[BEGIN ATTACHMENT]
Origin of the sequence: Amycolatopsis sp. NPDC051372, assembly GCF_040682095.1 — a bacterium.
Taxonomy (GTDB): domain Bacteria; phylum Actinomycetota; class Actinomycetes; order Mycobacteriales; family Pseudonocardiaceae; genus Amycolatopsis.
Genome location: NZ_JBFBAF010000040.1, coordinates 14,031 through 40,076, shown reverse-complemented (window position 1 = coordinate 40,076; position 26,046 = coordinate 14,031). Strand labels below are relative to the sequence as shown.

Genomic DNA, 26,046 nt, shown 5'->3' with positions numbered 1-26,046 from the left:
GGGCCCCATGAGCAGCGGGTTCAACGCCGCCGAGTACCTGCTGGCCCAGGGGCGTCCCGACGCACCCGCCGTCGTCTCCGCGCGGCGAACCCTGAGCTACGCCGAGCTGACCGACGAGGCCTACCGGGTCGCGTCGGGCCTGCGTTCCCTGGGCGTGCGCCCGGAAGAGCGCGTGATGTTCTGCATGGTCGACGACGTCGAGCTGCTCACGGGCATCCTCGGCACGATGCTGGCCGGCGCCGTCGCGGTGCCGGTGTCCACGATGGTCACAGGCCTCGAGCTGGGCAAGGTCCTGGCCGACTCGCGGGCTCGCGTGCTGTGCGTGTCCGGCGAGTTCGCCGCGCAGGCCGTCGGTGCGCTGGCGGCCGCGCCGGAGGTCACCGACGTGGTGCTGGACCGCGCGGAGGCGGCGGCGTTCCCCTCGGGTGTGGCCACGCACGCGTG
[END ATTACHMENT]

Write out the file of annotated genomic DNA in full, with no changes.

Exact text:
Origin of the sequence: Amycolatopsis sp. NPDC051372, assembly GCF_040682095.1 — a bacterium.
Taxonomy (GTDB): domain Bacteria; phylum Actinomycetota; class Actinomycetes; order Mycobacteriales; family Pseudonocardiaceae; genus Amycolatopsis.
Genome location: NZ_JBFBAF010000040.1, coordinates 14,031 through 40,076, shown reverse-complemented (window position 1 = coordinate 40,076; position 26,046 = coordinate 14,031). Strand labels below are relative to the sequence as shown.

Genomic DNA, 26,046 nt, shown 5'->3' with positions numbered 1-26,046 from the left:
GGGCCCCATGAGCAGCGGGTTCAACGCCGCCGAGTACCTGCTGGCCCAGGGGCGTCCCGACGCACCCGCCGTCGTCTCCGCGCGGCGAACCCTGAGCTACGCCGAGCTGACCGACGAGGCCTACCGGGTCGCGTCGGGCCTGCGTTCCCTGGGCGTGCGCCCGGAAGAGCGCGTGATGTTCTGCATGGTCGACGACGTCGAGCTGCTCACGGGCATCCTCGGCACGATGCTGGCCGGCGCCGTCGCGGTGCCGGTGTCCACGATGGTCACAGGCCTCGAGCTGGGCAAGGTCCTGGCCGACTCGCGGGCTCGCGTGCTGTGCGTGTCCGGCGAGTTCGCCGCGCAGGCCGTCGGTGCGCTGGCGGCCGCGCCGGAGGTCACCGACGTGGTGCTGGACCGCGCGGAGGCGGCGGCGTTCCCCTCGGGTGTGGCCACGCACGCGTG